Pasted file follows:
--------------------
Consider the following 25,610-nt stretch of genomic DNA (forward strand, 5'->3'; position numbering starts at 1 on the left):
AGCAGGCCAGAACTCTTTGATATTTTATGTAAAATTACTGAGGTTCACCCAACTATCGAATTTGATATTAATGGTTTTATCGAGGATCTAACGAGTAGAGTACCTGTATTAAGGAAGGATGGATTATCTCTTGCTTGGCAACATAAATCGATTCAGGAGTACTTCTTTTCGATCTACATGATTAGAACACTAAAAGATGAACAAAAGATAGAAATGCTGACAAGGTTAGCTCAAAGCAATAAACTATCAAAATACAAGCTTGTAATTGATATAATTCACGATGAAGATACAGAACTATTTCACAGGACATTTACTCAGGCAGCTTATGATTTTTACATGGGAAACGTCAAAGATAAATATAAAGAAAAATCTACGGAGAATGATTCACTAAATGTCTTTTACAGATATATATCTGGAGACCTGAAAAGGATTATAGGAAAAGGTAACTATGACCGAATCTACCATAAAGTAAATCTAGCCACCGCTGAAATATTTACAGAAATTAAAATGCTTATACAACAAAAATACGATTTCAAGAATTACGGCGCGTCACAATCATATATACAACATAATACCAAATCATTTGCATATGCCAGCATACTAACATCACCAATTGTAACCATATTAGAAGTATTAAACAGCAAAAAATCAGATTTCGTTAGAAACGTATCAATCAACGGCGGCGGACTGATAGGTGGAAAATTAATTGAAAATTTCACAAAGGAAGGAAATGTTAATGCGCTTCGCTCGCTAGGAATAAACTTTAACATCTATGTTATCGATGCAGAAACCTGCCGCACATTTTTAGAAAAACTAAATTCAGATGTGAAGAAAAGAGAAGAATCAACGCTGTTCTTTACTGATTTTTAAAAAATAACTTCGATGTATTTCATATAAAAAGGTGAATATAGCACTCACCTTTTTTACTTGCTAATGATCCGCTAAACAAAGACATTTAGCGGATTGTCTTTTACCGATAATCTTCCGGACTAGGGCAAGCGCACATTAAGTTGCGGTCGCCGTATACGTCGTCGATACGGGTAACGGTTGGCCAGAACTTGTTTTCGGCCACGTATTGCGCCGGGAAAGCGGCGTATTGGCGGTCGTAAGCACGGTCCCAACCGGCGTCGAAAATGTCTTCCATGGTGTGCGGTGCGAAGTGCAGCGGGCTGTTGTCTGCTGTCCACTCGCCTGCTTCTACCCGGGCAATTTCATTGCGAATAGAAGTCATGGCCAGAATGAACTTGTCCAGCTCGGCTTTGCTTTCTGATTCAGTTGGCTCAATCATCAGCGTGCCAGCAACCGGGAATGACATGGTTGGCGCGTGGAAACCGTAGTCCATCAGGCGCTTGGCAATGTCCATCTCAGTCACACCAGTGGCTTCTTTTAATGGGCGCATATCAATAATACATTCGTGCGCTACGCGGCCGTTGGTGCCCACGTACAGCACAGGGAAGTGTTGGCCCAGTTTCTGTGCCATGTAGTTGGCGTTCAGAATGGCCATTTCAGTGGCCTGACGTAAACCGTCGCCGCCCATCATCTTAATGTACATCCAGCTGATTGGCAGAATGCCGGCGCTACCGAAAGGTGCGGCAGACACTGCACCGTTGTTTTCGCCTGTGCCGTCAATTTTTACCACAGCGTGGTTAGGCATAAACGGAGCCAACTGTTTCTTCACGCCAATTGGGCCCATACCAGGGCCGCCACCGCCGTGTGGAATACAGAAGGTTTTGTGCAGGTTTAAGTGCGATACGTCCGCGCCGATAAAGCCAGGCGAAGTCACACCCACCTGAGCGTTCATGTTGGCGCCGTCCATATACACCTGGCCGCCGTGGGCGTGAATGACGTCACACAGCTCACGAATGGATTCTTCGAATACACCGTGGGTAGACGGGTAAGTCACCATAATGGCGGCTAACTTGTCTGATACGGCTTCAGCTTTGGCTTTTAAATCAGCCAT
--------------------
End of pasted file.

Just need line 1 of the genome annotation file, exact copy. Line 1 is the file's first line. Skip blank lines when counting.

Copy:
Consider the following 25,610-nt stretch of genomic DNA (forward strand, 5'->3'; position numbering starts at 1 on the left):